Kevin Ryde > Math-NumSeq-63 > Math::NumSeq::PowerPart

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Module Version: 63   Source   Latest Release: Math-NumSeq-69

# NAME

Math::NumSeq::PowerPart -- largest square root etc divisor

# SYNOPSIS

``` use Math::NumSeq::PowerPart;
my \$seq = Math::NumSeq::PowerPart->new (power => 2);
my (\$i, \$value) = \$seq->next;```

# DESCRIPTION

This sequence is the largest integer whose square is a divisor of i,

```    1, 1, 1, 2, 1, 1, 1, 2, 3, ...
starting i=1```

For example at i=27 the value is 3 since 3^2=9 is the largest square which is a divisor of 27. Notice the sequence value is the root, ie. 3, of the divisor, not the square 9 etc.

When i has no square divisor, ie. is square-free, the value is 1. Compare the MobiusFunction where value 1 or -1 means square-free. And conversely MobiusFunction is 0 when there's a square factor, and PowerPart value here is > 1 in that case.

## Power Option

The `power` parameter selects what power divisor to seek. For example `power=>3` finds the largest cube dividing i and the sequence values are the cube roots.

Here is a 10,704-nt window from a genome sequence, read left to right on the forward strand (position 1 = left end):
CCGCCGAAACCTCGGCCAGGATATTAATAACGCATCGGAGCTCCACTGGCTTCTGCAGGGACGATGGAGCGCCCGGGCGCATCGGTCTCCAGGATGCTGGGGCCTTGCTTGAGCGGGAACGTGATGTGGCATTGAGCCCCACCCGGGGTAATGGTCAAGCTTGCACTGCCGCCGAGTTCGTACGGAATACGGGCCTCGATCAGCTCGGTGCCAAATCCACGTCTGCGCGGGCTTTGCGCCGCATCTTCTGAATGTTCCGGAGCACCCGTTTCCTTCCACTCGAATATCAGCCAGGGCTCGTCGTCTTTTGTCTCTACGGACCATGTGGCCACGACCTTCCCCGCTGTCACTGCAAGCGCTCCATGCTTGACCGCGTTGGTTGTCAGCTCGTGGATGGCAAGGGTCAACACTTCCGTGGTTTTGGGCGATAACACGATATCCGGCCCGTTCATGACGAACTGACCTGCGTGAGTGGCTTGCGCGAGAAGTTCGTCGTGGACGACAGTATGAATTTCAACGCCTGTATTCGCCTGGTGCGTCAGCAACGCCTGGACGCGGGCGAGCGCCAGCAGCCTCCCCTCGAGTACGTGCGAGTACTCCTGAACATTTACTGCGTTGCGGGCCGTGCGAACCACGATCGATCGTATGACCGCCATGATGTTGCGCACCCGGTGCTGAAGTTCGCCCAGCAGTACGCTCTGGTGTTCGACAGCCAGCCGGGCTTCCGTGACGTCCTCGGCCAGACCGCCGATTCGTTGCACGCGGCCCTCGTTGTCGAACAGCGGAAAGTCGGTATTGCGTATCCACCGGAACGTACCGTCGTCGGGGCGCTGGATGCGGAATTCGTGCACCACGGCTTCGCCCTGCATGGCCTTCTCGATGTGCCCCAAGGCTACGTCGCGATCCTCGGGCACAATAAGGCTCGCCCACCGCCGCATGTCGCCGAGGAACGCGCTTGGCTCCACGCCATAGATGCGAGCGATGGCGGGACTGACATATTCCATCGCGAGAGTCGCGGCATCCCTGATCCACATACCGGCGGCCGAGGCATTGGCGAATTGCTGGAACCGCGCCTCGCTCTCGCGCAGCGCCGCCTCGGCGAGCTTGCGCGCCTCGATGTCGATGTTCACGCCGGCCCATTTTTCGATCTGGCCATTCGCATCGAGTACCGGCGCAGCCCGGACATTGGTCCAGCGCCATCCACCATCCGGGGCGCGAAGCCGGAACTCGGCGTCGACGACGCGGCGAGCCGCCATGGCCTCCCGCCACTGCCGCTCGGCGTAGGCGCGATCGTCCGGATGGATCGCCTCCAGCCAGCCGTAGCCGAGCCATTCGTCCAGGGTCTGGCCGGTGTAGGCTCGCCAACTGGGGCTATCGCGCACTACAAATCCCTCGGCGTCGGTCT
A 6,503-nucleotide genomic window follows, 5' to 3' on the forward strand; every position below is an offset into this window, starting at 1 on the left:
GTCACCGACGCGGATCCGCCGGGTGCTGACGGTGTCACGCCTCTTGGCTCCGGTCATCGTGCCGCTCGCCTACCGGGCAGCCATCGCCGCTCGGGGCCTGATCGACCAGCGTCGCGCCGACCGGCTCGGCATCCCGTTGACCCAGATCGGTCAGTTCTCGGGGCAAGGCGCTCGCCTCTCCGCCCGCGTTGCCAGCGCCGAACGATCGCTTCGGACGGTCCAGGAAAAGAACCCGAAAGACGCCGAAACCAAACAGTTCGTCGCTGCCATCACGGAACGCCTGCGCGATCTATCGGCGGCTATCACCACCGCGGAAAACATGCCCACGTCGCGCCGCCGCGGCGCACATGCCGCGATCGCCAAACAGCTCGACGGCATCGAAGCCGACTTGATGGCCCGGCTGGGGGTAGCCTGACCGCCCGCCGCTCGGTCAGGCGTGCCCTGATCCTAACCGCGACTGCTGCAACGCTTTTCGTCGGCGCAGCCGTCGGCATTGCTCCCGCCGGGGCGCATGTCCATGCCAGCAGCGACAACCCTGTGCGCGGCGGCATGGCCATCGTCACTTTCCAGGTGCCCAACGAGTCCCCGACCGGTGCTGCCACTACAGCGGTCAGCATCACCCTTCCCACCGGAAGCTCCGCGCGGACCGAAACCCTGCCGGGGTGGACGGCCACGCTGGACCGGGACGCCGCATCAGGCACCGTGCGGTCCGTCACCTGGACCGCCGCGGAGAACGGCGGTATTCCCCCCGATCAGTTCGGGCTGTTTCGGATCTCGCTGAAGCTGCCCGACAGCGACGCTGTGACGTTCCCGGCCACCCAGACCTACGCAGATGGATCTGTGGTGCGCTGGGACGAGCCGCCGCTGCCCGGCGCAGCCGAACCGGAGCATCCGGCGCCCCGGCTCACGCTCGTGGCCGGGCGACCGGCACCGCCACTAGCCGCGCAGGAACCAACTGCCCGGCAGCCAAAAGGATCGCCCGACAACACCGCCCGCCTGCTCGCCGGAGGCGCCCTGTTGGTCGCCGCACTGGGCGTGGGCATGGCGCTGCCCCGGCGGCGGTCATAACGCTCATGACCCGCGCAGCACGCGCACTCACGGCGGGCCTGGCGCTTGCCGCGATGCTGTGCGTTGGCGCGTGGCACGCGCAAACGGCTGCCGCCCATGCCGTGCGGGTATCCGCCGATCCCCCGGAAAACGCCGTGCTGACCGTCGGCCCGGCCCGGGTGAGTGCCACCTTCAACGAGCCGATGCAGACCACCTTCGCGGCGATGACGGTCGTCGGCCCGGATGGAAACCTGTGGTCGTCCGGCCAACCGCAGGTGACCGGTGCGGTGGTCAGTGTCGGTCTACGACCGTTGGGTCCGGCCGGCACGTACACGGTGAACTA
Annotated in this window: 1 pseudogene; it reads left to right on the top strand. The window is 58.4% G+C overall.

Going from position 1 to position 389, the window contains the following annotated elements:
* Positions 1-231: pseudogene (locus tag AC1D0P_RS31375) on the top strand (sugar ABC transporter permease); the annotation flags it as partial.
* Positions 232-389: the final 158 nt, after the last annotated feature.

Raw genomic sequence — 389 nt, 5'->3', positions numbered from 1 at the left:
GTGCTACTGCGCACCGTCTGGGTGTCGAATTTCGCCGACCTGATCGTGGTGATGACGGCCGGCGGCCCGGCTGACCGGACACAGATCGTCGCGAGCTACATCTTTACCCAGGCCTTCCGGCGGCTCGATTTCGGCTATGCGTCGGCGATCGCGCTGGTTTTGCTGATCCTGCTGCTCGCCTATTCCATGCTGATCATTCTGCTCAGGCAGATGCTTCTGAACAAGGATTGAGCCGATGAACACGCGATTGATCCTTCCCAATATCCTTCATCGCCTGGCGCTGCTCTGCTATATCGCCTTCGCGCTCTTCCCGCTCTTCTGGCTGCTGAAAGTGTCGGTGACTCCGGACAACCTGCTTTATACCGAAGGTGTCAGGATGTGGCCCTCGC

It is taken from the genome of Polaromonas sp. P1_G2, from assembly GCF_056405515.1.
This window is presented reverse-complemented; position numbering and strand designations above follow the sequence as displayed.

```    power=>3
1, 1, 1, 1, 1, 1, 1, 2, 1, 1, 1, 1, 1, 1, 1, 2, 1, 1, 1, 1, ...```

For example i=24 the value is 2, since 2^3=8 is the largest cube which divides 24.

# FUNCTIONS

See "FUNCTIONS" in Math::NumSeq for behaviour common to all sequence classes.

`\$seq = Math::NumSeq::PowerPart->new ()`
`\$seq = Math::NumSeq::PowerPart->new (power => \$integer)`

Create and return a new sequence object.

## Random Access

`\$value = \$seq->ith(\$i)`

Return the largest perfect square, cube, etc root dividing `\$i`.

The current code relies on factorizing `\$i` and a hard limit of 2**32 is placed on `\$i` in the interests of not going into a near-infinite loop.

`\$bool = \$seq->pred(\$value)`

Return true if `\$value` occurs in the sequence, which is simply any integer `\$value >= 1`.

http://user42.tuxfamily.org/math-numseq/index.html